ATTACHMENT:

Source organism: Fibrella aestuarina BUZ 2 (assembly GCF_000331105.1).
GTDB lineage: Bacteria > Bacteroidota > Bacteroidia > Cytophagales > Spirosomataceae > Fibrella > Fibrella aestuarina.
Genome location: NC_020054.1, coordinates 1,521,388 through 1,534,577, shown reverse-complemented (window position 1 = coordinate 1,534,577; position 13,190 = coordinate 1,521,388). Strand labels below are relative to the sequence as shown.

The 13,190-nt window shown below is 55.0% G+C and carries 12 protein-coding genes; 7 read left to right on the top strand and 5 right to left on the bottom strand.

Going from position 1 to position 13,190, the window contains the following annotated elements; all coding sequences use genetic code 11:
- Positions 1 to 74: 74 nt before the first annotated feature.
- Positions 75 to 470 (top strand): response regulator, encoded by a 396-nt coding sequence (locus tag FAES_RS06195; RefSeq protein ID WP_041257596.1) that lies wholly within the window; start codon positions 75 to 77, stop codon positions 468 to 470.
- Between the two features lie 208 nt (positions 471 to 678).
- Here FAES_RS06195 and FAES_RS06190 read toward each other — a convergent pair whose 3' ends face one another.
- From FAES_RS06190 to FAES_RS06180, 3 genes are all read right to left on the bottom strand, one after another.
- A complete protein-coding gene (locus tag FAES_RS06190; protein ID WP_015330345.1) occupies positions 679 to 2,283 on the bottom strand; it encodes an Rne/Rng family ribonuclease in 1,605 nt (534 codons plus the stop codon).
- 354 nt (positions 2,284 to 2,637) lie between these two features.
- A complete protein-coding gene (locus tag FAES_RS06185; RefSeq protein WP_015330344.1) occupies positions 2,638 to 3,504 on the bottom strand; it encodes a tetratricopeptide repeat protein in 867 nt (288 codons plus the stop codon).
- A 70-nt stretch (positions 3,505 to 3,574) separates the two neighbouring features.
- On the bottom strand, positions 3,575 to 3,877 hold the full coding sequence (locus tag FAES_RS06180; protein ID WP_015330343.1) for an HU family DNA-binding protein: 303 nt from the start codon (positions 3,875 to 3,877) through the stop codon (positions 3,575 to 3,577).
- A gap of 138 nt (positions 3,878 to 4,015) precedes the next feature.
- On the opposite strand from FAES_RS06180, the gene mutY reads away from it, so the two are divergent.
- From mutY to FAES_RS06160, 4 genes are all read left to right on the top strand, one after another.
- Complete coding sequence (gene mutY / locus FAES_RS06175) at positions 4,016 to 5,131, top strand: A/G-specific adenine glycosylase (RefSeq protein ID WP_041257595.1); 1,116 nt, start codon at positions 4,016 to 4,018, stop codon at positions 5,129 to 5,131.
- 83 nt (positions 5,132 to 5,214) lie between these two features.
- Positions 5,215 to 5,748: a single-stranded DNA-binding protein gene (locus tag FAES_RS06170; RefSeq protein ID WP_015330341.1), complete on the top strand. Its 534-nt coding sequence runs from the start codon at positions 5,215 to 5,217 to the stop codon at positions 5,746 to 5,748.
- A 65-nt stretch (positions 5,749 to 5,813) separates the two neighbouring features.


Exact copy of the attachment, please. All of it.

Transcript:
Source organism: Fibrella aestuarina BUZ 2 (assembly GCF_000331105.1).
GTDB lineage: Bacteria > Bacteroidota > Bacteroidia > Cytophagales > Spirosomataceae > Fibrella > Fibrella aestuarina.
Genome location: NC_020054.1, coordinates 1,521,388 through 1,534,577, shown reverse-complemented (window position 1 = coordinate 1,534,577; position 13,190 = coordinate 1,521,388). Strand labels below are relative to the sequence as shown.

The 13,190-nt window shown below is 55.0% G+C and carries 12 protein-coding genes; 7 read left to right on the top strand and 5 right to left on the bottom strand.

Going from position 1 to position 13,190, the window contains the following annotated elements; all coding sequences use genetic code 11:
- Positions 1 to 74: 74 nt before the first annotated feature.
- Positions 75 to 470 (top strand): response regulator, encoded by a 396-nt coding sequence (locus tag FAES_RS06195; RefSeq protein ID WP_041257596.1) that lies wholly within the window; start codon positions 75 to 77, stop codon positions 468 to 470.
- Between the two features lie 208 nt (positions 471 to 678).
- Here FAES_RS06195 and FAES_RS06190 read toward each other — a convergent pair whose 3' ends face one another.
- From FAES_RS06190 to FAES_RS06180, 3 genes are all read right to left on the bottom strand, one after another.
- A complete protein-coding gene (locus tag FAES_RS06190; protein ID WP_015330345.1) occupies positions 679 to 2,283 on the bottom strand; it encodes an Rne/Rng family ribonuclease in 1,605 nt (534 codons plus the stop codon).
- 354 nt (positions 2,284 to 2,637) lie between these two features.
- A complete protein-coding gene (locus tag FAES_RS06185; RefSeq protein WP_015330344.1) occupies positions 2,638 to 3,504 on the bottom strand; it encodes a tetratricopeptide repeat protein in 867 nt (288 codons plus the stop codon).
- A 70-nt stretch (positions 3,505 to 3,574) separates the two neighbouring features.
- On the bottom strand, positions 3,575 to 3,877 hold the full coding sequence (locus tag FAES_RS06180; protein ID WP_015330343.1) for an HU family DNA-binding protein: 303 nt from the start codon (positions 3,875 to 3,877) through the stop codon (positions 3,575 to 3,577).
- A gap of 138 nt (positions 3,878 to 4,015) precedes the next feature.
- On the opposite strand from FAES_RS06180, the gene mutY reads away from it, so the two are divergent.
- From mutY to FAES_RS06160, 4 genes are all read left to right on the top strand, one after another.
- Complete coding sequence (gene mutY / locus FAES_RS06175) at positions 4,016 to 5,131, top strand: A/G-specific adenine glycosylase (RefSeq protein ID WP_041257595.1); 1,116 nt, start codon at positions 4,016 to 4,018, stop codon at positions 5,129 to 5,131.
- 83 nt (positions 5,132 to 5,214) lie between these two features.
- Positions 5,215 to 5,748: a single-stranded DNA-binding protein gene (locus tag FAES_RS06170; RefSeq protein ID WP_015330341.1), complete on the top strand. Its 534-nt coding sequence runs from the start codon at positions 5,215 to 5,217 to the stop codon at positions 5,746 to 5,748.
- A 65-nt stretch (positions 5,749 to 5,813) separates the two neighbouring features.